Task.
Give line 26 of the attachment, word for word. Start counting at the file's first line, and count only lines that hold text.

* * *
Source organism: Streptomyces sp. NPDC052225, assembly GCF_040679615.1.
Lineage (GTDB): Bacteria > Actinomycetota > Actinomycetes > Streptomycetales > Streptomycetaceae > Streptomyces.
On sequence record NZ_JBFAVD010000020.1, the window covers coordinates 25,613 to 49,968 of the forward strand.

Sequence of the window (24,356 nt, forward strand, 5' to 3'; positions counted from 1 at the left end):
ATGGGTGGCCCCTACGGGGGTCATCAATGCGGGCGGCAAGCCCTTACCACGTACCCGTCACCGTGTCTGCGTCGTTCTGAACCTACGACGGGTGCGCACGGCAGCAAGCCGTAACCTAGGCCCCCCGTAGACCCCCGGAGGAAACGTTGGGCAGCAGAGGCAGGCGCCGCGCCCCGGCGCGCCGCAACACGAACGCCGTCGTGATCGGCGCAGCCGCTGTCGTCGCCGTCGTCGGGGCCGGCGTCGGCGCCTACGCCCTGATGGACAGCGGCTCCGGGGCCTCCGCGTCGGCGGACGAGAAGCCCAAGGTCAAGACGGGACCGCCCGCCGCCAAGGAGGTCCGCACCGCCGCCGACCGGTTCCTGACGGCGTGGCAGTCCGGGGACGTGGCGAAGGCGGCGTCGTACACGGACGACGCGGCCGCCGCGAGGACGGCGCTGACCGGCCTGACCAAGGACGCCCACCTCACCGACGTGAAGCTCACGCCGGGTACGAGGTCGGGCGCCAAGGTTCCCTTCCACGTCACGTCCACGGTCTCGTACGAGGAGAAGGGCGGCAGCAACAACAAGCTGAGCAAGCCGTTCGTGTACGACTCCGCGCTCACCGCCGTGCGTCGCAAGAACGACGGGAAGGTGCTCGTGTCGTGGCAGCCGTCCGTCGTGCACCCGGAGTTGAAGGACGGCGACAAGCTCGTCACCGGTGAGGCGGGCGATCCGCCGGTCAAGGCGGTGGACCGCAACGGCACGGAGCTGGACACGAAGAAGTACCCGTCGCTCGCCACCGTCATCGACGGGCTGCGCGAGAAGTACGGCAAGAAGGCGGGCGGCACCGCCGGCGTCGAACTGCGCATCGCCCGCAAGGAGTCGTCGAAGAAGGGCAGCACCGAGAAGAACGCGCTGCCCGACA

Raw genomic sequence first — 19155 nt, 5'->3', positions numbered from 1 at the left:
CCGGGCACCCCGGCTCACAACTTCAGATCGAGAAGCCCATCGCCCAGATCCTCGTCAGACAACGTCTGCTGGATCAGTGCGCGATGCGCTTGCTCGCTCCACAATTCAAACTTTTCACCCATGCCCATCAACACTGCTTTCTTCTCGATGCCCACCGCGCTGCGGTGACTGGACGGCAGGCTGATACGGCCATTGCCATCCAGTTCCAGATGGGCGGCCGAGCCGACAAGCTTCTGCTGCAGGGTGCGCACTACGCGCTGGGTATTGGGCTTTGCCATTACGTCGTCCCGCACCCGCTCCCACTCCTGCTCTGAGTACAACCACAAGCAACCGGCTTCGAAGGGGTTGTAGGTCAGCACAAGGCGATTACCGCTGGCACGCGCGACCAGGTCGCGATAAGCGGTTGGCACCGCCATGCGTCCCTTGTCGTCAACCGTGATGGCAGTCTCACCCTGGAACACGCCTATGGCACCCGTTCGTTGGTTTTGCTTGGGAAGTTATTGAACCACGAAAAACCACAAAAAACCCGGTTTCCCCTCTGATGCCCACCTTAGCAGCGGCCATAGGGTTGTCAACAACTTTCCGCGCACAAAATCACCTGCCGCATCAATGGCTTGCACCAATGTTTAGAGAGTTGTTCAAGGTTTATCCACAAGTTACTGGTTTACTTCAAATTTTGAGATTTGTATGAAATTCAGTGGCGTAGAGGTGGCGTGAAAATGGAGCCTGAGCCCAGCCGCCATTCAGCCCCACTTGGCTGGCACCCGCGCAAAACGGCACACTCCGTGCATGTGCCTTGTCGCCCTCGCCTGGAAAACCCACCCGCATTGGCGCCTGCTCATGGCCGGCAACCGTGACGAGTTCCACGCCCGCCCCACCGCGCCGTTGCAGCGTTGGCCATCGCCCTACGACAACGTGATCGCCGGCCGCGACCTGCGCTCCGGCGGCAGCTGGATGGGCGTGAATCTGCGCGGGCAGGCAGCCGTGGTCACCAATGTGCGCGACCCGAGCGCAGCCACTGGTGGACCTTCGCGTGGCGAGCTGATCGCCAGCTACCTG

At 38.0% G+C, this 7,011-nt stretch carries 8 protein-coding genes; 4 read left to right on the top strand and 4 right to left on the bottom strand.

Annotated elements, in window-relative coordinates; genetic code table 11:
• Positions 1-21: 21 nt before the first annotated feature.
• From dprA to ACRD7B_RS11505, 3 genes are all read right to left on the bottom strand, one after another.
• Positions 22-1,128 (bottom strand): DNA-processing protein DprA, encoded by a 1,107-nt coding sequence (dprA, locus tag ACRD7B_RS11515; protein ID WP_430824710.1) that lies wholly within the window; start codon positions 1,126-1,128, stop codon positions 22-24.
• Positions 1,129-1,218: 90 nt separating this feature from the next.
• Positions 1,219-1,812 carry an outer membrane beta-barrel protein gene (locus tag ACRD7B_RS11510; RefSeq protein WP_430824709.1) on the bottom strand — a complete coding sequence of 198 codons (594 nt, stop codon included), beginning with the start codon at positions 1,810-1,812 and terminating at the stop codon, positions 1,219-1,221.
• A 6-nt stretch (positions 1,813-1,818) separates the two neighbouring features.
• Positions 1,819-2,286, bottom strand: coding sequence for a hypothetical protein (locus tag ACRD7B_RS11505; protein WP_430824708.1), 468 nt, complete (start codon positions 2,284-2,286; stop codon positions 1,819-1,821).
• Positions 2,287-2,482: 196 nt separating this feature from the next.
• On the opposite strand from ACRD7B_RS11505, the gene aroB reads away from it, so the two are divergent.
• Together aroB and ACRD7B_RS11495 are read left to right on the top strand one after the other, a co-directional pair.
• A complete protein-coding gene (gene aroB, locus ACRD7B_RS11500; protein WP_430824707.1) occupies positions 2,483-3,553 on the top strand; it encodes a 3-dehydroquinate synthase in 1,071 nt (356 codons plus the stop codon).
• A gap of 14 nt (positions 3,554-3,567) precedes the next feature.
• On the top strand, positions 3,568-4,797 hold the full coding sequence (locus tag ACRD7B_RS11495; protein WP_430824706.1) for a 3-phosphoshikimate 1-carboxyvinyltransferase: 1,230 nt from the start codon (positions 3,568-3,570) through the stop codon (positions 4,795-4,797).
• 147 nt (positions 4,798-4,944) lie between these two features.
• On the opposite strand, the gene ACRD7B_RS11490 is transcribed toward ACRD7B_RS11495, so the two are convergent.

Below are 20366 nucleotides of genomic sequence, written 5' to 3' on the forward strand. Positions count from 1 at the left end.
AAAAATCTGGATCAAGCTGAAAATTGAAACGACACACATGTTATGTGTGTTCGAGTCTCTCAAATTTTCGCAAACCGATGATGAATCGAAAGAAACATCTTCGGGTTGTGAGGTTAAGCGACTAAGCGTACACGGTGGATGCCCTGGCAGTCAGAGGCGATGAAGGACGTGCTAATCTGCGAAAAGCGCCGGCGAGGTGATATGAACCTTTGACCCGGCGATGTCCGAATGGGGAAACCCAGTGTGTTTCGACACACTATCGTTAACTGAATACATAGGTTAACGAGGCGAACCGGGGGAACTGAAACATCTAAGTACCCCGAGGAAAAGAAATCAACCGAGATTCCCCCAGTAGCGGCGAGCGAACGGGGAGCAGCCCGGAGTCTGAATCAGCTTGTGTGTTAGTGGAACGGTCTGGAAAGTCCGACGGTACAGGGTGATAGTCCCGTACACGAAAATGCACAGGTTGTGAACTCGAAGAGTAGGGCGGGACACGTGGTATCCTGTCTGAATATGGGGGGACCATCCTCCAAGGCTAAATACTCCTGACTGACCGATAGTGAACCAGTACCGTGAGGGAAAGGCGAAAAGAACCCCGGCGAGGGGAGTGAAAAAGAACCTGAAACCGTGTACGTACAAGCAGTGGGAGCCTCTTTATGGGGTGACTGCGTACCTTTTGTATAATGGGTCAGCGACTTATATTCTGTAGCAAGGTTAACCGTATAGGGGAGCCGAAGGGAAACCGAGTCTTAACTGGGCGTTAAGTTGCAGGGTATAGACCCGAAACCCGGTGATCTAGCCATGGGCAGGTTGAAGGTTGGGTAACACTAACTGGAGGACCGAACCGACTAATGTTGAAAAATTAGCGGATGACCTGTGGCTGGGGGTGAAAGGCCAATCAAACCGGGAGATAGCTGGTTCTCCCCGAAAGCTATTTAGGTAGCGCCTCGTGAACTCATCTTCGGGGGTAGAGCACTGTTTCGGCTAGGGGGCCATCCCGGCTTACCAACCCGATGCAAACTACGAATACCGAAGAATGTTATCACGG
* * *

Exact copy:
AAAAATCTGGATCAAGCTGAAAATTGAAACGACACACATGTTATGTGTGTTCGAGTCTCTCAAATTTTCGCAAACCGATGATGAATCGAAAGAAACATCTTCGGGTTGTGAGGTTAAGCGACTAAGCGTACACGGTGGATGCCCTGGCAGTCAGAGGCGATGAAGGACGTGCTAATCTGCGAAAAGCGCCGGCGAGGTGATATGAACCTTTGACCCGGCGATGTCCGAATGGGGAAACCCAGTGTGTTTCGACACACTATCGTTAACTGAATACATAGGTTAACGAGGCGAACCGGGGGAACTGAAACATCTAAGTACCCCGAGGAAAAGAAATCAACCGAGATTCCCCCAGTAGCGGCGAGCGAACGGGGAGCAGCCCGGAGTCTGAATCAGCTTGTGTGTTAGTGGAACGGTCTGGAAAGTCCGACGGTACAGGGTGATAGTCCCGTACACGAAAATGCACAGGTTGTGAACTCGAAGAGTAGGGCGGGACACGTGGTATCCTGTCTGAATATGGGGGGACCATCCTCCAAGGCTAAATACTCCTGACTGACCGATAGTGAACCAGTACCGTGAGGGAAAGGCGAAAAGAACCCCGGCGAGGGGAGTGAAAAAGAACCTGAAACCGTGTACGTACAAGCAGTGGGAGCCTCTTTATGGGGTGACTGCGTACCTTTTGTATAATGGGTCAGCGACTTATATTCTGTAGCAAGGTTAACCGTATAGGGGAGCCGAAGGGAAACCGAGTCTTAACTGGGCGTTAAGTTGCAGGGTATAGACCCGAAACCCGGTGATCTAGCCATGGGCAGGTTGAAGGTTGGGTAACACTAACTGGAGGACCGAACCGACTAATGTTGAAAAATTAGCGGATGACCTGTGGCTGGGGGTGAAAGGCCAATCAAACCGGGAGATAGCTGGTTCTCCCCGAAAGCTATTTAGGTAGCGCCTCGTGAACTCATCTTCGGGGGTAGAGCACTGTTTCGGCTAGGGGGCCATCCCGGCTTACCAACCCGATGCAAACTACGAATACCGAAGAATGTTATCACGG